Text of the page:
Kathy Boudin, a notorious terrorist, bomber, and robber with the murderous Weather Underground in the 1970s and ’80s, has been back in the news lately. Folks in New York and across the nation are outraged to learn that she has been awarded an adjunct professorship at Columbia University’s School of Social Work in New York City. She has also been honored as the Rose Sheinberg Scholar-In-Residence at the New York University School of Law.
On March 4, 2012, “Professor” Boudin delivered The Nineteenth Annual Rose Sheinberg Scholar-in-Residence Lecture at NYU. Some of her remarks at that lecture are now rekindling anger over her actions decades ago. During her talk, Boudin made an appeal for the parole of her fellow murderers in the 1981 Brinks armored truck robbery/ambush, including David Gilbert, her partner and the father of their son, Chesa Boudin, who was an infant when they were arrested.
Arthur Keenan, a retired police detective from Nyack, New York, where the Brinks robbery/murders took place, is outraged that Boudin is being given a prestigious soapbox to continue her radical activities. Keenan was shot in the leg but survived the Brinks attack that killed his fellow officers Sgt. Edward O’Grady and Officer Waverly “Chipper” Brown, and Brinks guard Peter Paige.
“She’s using NYU and Columbia as a soapbox, so now I’m on my own soapbox,” Keenan said at an April 9 press conference. “She’s not rehabilitated,” says Keenan. “She’s always been a radical; she always will be. And the proof is that she’s freely speaking about trying to get her husband and other co-defendants out of jail.” Keenan calls Boudin an “unrepentant terrorist” and is angry that Columbia University hired her.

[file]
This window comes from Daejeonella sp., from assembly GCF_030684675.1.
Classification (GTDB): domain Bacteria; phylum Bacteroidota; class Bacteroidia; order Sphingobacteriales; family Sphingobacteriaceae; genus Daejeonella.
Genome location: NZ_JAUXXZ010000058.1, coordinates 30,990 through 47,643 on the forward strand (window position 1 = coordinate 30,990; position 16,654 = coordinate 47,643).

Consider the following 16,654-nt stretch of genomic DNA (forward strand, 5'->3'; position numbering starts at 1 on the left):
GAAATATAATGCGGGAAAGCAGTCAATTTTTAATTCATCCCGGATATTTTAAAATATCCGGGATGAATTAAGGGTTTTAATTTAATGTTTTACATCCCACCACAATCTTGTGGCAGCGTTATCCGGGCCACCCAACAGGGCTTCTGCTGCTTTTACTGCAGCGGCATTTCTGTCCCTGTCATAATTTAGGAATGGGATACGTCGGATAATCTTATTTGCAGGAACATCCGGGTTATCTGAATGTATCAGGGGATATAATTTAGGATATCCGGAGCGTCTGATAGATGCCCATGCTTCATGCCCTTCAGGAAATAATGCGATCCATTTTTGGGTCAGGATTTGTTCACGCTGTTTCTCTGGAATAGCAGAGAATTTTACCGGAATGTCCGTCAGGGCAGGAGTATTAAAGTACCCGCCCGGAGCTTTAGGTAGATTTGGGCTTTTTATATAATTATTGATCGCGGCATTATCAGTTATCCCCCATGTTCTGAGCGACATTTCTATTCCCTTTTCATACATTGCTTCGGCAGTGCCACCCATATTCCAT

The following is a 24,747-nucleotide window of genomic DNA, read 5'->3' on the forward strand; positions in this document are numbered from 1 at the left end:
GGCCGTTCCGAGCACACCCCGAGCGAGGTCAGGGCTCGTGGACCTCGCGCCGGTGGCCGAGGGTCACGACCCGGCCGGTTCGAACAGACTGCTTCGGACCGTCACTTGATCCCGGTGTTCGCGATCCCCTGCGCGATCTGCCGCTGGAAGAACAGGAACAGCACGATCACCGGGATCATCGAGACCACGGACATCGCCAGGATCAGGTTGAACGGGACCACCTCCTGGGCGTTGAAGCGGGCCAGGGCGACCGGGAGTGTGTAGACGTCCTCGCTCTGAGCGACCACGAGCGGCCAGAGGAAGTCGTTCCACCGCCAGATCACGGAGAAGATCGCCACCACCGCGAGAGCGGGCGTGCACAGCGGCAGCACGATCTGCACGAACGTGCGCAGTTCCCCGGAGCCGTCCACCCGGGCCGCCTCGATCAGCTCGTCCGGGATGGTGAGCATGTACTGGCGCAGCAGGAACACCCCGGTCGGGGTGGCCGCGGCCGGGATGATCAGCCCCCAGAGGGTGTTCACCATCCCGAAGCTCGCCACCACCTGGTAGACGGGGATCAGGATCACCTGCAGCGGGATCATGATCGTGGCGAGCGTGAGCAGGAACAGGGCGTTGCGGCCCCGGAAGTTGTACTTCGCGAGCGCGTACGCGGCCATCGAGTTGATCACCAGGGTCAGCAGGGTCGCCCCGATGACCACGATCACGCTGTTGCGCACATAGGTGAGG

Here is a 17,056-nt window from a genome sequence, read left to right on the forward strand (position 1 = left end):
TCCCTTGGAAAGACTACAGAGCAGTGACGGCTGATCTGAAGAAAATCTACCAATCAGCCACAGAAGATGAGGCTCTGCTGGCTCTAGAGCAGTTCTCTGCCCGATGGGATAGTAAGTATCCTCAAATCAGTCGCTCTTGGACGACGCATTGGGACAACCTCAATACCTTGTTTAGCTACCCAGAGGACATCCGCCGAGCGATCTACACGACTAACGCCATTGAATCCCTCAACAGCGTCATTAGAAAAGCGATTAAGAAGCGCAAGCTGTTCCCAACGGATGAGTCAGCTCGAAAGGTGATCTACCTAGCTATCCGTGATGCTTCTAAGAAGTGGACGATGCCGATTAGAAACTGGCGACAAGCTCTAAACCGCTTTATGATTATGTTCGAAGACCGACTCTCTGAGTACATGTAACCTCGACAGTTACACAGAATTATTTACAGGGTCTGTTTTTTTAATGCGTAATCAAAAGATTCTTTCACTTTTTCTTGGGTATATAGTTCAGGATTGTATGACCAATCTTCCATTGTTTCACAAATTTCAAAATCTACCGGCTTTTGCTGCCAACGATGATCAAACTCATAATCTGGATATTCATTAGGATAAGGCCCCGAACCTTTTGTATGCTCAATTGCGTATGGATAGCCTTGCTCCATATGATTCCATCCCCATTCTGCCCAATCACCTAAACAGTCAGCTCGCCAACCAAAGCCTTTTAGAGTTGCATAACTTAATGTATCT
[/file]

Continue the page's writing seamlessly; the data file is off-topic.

“It’s like people forgiving her even though she has no remorse for her crimes,” he said.
Keenan’s sentiments are shared by many. Police Chief James Watt of Goshen, New York, likens her to Osama bin Laden. “Her and her group advocated the violent overthrow of the government,” says Watt. “They acted on it. Two police officers and a security guard were murdered. To me, it’s tantamount to having Osama bin Laden lecture at Columbia University.”
Ed Day, a Rockland County legislator, as well as a former detective commander for the NYPD, is calling on Columbia to fire Boudin from her professor’s job. “I come to this both as a former police officer and parent of a Columbia student,” Day said. “Kathy Boudin should never have been paroled in 2003, and she certainly should not be educating students. She was directly responsible for the deaths of those police officers, asking them to lower their weapons so her compatriots could ambush and kill them.”
“At issue here,” Day continued, “is not whether there should be academic diversity or a broad spectrum of life experiences amongst the faculty at a university. At issue is that there are certainly dozens, if not hundreds, of potential professors just as qualified for the job, but who never took part in the killing of innocent people in an attempt to fund a revolution.”